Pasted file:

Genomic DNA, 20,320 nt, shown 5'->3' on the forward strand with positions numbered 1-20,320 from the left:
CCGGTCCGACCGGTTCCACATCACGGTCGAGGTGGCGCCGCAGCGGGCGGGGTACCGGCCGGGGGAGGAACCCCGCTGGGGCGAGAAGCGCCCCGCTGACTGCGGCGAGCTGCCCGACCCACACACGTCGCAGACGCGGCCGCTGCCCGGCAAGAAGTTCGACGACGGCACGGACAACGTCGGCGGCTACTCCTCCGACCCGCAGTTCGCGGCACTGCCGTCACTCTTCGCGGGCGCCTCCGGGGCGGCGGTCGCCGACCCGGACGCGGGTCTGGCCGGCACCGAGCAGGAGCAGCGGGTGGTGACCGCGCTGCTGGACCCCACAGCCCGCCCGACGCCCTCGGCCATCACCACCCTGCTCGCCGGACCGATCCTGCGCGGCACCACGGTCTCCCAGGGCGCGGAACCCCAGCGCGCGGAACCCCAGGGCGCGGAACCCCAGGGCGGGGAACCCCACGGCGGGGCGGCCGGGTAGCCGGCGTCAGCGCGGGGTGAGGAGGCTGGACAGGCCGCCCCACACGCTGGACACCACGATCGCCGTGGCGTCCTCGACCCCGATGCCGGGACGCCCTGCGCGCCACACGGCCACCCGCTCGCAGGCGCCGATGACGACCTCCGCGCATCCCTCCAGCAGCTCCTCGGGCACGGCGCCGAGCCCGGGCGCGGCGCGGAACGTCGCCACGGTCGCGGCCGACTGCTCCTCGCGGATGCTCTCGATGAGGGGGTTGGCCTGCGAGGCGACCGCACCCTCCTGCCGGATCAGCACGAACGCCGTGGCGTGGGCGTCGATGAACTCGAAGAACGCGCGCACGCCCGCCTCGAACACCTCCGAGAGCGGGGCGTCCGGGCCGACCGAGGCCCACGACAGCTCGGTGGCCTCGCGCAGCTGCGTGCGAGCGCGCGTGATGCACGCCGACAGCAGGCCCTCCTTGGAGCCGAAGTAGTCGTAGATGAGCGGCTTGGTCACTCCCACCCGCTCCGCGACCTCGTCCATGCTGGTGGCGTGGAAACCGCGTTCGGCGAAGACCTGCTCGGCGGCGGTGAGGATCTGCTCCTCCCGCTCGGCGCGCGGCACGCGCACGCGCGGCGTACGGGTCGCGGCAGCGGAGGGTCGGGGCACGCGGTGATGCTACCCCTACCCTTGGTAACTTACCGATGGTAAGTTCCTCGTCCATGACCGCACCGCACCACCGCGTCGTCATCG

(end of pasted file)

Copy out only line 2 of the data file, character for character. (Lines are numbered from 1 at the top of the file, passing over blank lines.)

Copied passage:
CCGGTCCGACCGGTTCCACATCACGGTCGAGGTGGCGCCGCAGCGGGCGGGGTACCGGCCGGGGGAGGAACCCCGCTGGGGCGAGAAGCGCCCCGCTGACTGCGGCGAGCTGCCCGACCCACACACGTCGCAGACGCGGCCGCTGCCCGGCAAGAAGTTCGACGACGGCACGGACAACGTCGGCGGCTACTCCTCCGACCCGCAGTTCGCGGCACTGCCGTCACTCTTCGCGGGCGCCTCCGGGGCGGCGGTCGCCGACCCGGACGCGGGTCTGGCCGGCACCGAGCAGGAGCAGCGGGTGGTGACCGCGCTGCTGGACCCCACAGCCCGCCCGACGCCCTCGGCCATCACCACCCTGCTCGCCGGACCGATCCTGCGCGGCACCACGGTCTCCCAGGGCGCGGAACCCCAGCGCGCGGAACCCCAGGGCGCGGAACCCCAGGGCGGGGAACCCCACGGCGGGGCGGCCGGGTAGCCGGCGTCAGCGCGGGGTGAGGAGGCTGGACAGGCCGCCCCACACGCTGGACACCACGATCGCCGTGGCGTCCTCGACCCCGATGCCGGGACGCCCTGCGCGCCACACGGCCACCCGCTCGCAGGCGCCGATGACGACCTCCGCGCATCCCTCCAGCAGCTCCTCGGGCACGGCGCCGAGCCCGGGCGCGGCGCGGAACGTCGCCACGGTCGCGGCCGACTGCTCCTCGCGGATGCTCTCGATGAGGGGGTTGGCCTGCGAGGCGACCGCACCCTCCTGCCGGATCAGCACGAACGCCGTGGCGTGGGCGTCGATGAACTCGAAGAACGCGCGCACGCCCGCCTCGAACACCTCCGAGAGCGGGGCGTCCGGGCCGACCGAGGCCCACGACAGCTCGGTGGCCTCGCGCAGCTGCGTGCGAGCGCGCGTGATGCACGCCGACAGCAGGCCCTCCTTGGAGCCGAAGTAGTCGTAGATGAGCGGCTTGGTCACTCCCACCCGCTCCGCGACCTCGTCCATGCTGGTGGCGTGGAAACCGCGTTCGGCGAAGACCTGCTCGGCGGCGGTGAGGATCTGCTCCTCCCGCTCGGCGCGCGGCACGCGCACGCGCGGCGTACGGGTCGCGGCAGCGGAGGGTCGGGGCACGCGGTGATGCTACCCCTACCCTTGGTAACTTACCGATGGTAAGTTCCTCGTCCATGACCGCACCGCACCACCGCGTCGTCATCG